Football as an industry has seen tremendous growth in recent years. KPMG estimates that the 32 most valuable clubs in Europe in 2020 had a combined value of almost 40 billion Euros. A large proportion of the clubs’ costs are linked to transfers of footballers. FIFA has estimated that over 18,000 international transfers were completed in 2020, with a total of more than USD 5.63 billion in transfer fees being paid. The highest transfer fee that has been paid is 263 million dollars, which was paid by Paris Saint-Germain for Neymar in connection with his transfer from Barcelona in 2018. Through solidarity funds and training compensation, smaller clubs, which are not necessarily directly involved in the bigger ones, will also the transitions, could benefit from the economic growth in the transition market.
The background for training compensation and solidarity contribution
The system of solidarity contribution and training compensation was established by FIFA following the Bosman ruling in 1995. After the Bosman ruling, the clubs lost power over players on expiring contracts, as players on expiring contracts could enter into new contracts with other clubs. As a result, some of the incentives to train and develop players disappeared, as it would be cheaper to sign trained and developed footballers than it would be to train and develop footballers themselves. Representatives of the clubs raised this issue with FIFA and UEFA, requesting them to establish transfer provisions that took into account EU legislation, but at the same time ensured the clubs’ financial rights when players changed clubs.
FIFA’s solution was to establish schemes that guaranteed clubs compensation for players who eventually became good enough to sign professional contracts. The compensation scheme was split into two; solidarity contribution and training compensation.
Training compensation is regulated in FIFA’s transfer regulations. The provisions on training compensation establish, in short, that the new club is obliged to pay training compensation to all the clubs that trained the player while he was between 12 and 21 years old. Training compensation must be paid in two cases. Firstly, when a player signs his first professional contract, and secondly, every time the player completes an international transfer, until the season the player turns 23. When paying training compensation as the player signs his first professional contract, the compensation must be shared between all the clubs that contributed to the player’s training. However, in the case of subsequent transfers, training compensation is only paid to the player’s last club.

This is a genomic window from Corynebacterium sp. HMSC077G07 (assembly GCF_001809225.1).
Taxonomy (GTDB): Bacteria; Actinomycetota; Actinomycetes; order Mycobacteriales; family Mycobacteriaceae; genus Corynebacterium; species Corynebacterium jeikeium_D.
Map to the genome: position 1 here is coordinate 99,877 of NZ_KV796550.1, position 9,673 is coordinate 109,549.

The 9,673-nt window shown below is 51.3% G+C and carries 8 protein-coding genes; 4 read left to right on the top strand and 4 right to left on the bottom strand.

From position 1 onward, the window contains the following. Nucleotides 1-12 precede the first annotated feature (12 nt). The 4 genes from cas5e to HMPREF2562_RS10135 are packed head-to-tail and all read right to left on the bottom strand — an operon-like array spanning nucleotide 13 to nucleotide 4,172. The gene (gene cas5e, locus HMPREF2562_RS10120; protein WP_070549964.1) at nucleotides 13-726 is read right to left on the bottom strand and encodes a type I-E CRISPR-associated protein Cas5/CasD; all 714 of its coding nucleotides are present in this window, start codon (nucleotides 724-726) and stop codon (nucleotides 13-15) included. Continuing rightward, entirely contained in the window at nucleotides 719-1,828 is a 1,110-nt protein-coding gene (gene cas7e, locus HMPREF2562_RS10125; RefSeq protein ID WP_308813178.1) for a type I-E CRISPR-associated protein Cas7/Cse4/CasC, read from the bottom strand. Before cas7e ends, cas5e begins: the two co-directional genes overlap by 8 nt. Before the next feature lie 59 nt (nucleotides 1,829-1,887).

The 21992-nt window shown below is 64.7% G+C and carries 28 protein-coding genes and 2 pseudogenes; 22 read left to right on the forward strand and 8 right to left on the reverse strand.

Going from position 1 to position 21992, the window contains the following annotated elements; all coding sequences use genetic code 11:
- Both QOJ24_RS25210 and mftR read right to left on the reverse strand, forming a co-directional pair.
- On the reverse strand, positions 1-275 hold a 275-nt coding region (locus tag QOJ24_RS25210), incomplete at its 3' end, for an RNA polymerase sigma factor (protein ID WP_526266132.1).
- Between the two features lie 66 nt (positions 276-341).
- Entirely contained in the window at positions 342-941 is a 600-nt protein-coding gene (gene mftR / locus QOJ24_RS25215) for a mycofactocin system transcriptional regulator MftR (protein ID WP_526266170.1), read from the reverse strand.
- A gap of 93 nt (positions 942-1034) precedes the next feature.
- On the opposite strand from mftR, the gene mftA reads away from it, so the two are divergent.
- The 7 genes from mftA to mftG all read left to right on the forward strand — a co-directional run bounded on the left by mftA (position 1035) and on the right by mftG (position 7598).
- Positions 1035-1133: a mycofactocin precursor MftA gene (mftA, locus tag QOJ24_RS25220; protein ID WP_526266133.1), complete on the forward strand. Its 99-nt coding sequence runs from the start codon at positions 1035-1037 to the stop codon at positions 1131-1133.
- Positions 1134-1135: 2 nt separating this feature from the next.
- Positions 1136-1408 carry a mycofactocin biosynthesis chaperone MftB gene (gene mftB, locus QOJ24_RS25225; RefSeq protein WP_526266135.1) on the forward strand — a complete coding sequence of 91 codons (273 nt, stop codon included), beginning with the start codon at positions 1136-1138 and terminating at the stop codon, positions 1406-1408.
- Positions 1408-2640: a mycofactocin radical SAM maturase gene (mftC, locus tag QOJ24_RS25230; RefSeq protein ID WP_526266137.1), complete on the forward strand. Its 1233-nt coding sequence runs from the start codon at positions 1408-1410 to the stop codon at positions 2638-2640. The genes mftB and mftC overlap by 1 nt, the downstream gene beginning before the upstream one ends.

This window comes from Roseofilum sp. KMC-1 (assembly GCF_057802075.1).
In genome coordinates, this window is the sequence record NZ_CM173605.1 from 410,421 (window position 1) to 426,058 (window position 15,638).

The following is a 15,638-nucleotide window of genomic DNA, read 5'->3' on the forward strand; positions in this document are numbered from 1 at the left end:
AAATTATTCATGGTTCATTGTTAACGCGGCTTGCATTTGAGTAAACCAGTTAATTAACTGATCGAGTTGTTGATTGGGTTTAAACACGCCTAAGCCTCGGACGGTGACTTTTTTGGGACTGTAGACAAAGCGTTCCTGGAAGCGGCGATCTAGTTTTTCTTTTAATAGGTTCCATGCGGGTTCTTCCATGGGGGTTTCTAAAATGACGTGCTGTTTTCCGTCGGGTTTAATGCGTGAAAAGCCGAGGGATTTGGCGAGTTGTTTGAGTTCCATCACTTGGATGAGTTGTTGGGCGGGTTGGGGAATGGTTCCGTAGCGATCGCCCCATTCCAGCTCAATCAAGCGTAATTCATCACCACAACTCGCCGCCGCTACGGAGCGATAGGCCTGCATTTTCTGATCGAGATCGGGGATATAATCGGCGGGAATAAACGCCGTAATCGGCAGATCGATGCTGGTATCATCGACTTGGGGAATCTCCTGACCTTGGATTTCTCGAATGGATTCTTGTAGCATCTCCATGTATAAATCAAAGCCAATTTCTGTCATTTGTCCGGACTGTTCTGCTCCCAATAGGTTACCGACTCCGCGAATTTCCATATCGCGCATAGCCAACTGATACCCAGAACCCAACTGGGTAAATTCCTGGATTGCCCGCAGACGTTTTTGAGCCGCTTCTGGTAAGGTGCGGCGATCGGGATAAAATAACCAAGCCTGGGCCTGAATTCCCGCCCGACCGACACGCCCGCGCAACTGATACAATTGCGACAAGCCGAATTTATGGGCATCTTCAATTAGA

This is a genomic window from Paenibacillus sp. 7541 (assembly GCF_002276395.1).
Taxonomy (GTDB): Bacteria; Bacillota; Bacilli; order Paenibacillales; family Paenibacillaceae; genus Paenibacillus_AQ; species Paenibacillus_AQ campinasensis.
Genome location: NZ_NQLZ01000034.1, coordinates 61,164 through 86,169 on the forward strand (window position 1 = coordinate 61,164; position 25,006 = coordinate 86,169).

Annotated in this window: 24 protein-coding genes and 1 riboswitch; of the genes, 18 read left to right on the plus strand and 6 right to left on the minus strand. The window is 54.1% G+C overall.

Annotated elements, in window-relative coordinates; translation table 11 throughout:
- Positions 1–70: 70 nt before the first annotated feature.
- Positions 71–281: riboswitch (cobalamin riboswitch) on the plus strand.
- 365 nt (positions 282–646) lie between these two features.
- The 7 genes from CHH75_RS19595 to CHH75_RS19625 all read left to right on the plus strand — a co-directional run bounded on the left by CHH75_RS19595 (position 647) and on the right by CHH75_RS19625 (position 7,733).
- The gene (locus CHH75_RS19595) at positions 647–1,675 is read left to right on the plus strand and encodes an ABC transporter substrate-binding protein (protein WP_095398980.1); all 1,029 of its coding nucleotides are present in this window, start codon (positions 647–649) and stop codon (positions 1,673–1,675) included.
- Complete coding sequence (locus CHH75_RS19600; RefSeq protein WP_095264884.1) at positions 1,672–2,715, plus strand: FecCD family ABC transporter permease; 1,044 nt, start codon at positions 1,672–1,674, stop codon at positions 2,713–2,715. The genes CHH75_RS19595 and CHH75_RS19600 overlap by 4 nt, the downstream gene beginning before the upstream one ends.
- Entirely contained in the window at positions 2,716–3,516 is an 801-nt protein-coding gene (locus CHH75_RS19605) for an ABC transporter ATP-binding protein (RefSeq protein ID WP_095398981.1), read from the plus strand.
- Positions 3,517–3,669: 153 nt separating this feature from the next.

For transfers within the EU/EEA, no training compensation shall be paid if the former club does not offer the player a new contract and cannot justify why it should still be entitled to compensation.
The national football associations have divided their clubs into four categories to calculate training compensation. The training costs for these four categories are determined by UEFA and the other confederations. The predetermined sums must correspond to the cost necessary to train a professional player for one year, multiplied by the so-called “player factor”, which takes into account that you have to train many players to produce a professional player. Once the club category is established for the new and the previous clubs, the training compensation is calculated by multiplying the number of years that the relevant club trained the player. For clubs outside UEFA, the training compensation is calculated based on the category of the new club. For transfers within UEFA, however, the training compensation will only be based on the category of the new club if the new club is in the lower category. If the new club is in a higher category, the training compensation is based on the average training costs of the clubs involved.